Denver Moore grew up an uneducated, orphaned and illiterate practically-slave sharecropper in Louisiana who one day hopped a train to Texas and lived homeless on the streets for 30 years. Ron Hall grew up in lower middle-class Texas, went on to become a banker and eventually a high-rolling international art dealer. Deborah was the beautiful, intelligent, deeply spiritual woman he could never get; then he lucked out when she agreed to marry him. From there the paths of these three people slowly inch closer, eventually merging and then bonding as their tale is told in Same Kind of Different as Me.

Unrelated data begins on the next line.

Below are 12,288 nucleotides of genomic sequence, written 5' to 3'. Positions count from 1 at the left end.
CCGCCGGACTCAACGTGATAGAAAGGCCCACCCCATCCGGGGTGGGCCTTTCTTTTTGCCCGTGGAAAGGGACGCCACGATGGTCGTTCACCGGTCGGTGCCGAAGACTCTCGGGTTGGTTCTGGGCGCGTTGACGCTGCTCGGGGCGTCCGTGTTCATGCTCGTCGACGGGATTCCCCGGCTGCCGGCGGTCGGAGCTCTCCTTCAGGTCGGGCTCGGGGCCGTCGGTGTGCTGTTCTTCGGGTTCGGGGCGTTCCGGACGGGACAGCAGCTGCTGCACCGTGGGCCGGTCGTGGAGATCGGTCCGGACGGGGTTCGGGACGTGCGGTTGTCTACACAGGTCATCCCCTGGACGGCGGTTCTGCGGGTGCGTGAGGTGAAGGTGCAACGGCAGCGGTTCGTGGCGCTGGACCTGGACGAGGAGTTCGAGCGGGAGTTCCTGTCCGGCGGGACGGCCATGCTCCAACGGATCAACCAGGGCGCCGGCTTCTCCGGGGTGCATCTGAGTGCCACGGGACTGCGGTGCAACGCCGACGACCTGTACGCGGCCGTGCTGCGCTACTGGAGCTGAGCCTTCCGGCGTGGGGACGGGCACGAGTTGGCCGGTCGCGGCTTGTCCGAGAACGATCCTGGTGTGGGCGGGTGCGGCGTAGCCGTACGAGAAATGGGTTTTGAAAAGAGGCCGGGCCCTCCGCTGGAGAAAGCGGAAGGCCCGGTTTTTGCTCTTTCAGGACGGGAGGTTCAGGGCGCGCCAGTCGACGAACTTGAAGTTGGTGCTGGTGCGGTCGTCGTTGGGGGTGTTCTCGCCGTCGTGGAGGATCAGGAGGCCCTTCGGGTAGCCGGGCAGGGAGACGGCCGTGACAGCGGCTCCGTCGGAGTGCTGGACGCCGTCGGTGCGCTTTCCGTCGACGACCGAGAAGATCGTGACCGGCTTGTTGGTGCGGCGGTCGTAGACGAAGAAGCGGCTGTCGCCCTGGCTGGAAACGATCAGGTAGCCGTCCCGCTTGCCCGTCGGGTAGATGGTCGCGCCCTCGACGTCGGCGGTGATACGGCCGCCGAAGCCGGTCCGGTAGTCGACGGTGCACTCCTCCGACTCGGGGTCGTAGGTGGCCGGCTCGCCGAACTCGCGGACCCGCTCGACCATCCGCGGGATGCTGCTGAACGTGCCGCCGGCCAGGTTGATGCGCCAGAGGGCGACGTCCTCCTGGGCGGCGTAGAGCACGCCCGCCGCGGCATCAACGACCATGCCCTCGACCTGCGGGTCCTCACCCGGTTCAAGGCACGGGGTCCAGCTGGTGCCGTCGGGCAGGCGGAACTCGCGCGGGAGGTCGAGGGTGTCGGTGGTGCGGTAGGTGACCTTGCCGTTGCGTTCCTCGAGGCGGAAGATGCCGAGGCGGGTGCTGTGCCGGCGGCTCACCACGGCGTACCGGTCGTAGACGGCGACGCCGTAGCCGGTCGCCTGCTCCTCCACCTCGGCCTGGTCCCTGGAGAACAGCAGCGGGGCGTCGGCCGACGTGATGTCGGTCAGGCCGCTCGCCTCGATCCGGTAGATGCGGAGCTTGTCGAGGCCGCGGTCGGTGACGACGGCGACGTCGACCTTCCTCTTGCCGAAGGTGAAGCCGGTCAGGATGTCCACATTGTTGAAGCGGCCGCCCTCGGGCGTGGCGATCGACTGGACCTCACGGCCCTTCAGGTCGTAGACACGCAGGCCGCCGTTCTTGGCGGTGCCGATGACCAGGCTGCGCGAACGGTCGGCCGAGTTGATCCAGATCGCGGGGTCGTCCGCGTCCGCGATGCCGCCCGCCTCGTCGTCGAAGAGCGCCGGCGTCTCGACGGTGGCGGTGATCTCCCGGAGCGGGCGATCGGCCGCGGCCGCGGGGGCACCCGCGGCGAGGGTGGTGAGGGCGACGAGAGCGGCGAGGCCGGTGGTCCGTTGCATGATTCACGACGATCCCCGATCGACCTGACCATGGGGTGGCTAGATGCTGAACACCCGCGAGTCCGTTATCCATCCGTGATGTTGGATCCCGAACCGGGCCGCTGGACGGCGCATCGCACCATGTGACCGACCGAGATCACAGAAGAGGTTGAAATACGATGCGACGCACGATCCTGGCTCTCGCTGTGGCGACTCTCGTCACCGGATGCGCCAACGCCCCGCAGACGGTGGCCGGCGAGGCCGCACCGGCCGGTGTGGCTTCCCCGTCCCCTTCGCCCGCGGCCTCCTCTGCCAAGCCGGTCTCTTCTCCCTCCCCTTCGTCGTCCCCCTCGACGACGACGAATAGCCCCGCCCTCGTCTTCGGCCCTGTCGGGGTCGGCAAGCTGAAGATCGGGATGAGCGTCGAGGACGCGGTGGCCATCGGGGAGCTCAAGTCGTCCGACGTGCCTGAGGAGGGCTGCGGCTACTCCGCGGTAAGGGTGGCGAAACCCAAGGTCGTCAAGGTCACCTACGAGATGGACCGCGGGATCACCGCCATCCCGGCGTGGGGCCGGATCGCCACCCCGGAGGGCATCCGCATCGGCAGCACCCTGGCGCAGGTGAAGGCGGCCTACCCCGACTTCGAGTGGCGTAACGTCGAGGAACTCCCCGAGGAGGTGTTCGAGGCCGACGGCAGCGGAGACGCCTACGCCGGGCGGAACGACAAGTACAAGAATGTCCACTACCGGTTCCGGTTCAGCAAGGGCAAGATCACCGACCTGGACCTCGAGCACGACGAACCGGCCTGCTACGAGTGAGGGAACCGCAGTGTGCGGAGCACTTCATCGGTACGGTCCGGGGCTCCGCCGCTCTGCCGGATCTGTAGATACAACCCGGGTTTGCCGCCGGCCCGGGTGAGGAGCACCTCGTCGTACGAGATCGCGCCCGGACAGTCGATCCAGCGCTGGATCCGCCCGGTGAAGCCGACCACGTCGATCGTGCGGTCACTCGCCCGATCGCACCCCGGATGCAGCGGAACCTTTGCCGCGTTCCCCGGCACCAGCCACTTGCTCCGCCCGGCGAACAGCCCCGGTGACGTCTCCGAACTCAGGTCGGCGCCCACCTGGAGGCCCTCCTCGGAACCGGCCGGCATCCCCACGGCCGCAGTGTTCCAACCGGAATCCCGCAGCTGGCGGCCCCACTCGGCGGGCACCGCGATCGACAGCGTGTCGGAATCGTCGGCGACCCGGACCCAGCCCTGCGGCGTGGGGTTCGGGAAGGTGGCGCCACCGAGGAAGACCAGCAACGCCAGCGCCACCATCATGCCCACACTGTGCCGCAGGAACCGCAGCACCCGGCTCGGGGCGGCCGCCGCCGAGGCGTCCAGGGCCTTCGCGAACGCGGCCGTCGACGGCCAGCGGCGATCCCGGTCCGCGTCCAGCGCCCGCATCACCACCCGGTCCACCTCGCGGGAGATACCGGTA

The chapters flip back and forth, telling Denver's true story, then Ron and Deborah's, moving forward in time until they overlap, and then telling the same story from their different perspectives. It's an inspiring tale of friendship, which moved me to tears for most of the last half. But more than anything it's a story of faith - Deborah's unwavering, Ron's struggling, and Denver's transforming. I walk away from this book reminded of the true power of faith to work miracles in the world and in the heart, and inspired and encouraged to be a more vocal, valiant and unapologetic Christian.
Not bad for $14.99 and 235 pages.